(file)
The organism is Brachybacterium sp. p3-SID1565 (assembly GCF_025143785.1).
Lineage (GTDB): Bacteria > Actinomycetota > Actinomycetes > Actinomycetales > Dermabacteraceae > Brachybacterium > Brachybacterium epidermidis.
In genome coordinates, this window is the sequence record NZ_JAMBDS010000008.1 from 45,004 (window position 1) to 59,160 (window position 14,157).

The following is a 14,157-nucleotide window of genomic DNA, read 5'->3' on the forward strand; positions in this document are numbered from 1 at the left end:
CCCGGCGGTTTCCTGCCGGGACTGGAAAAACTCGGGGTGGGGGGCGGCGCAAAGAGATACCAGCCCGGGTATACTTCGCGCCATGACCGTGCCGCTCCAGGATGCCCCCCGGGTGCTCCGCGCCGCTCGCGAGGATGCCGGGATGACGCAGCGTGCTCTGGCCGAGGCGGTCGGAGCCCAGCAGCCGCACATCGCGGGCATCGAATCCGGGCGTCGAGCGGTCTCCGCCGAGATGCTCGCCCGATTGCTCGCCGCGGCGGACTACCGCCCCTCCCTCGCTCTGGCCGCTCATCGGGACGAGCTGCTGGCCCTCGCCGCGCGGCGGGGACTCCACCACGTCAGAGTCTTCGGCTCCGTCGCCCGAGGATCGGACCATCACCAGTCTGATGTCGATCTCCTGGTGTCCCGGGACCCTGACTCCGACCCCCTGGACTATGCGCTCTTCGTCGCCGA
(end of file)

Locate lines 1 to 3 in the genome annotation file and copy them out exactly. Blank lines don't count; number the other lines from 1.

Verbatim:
The organism is Brachybacterium sp. p3-SID1565 (assembly GCF_025143785.1).
Lineage (GTDB): Bacteria > Actinomycetota > Actinomycetes > Actinomycetales > Dermabacteraceae > Brachybacterium > Brachybacterium epidermidis.
In genome coordinates, this window is the sequence record NZ_JAMBDS010000008.1 from 45,004 (window position 1) to 59,160 (window position 14,157).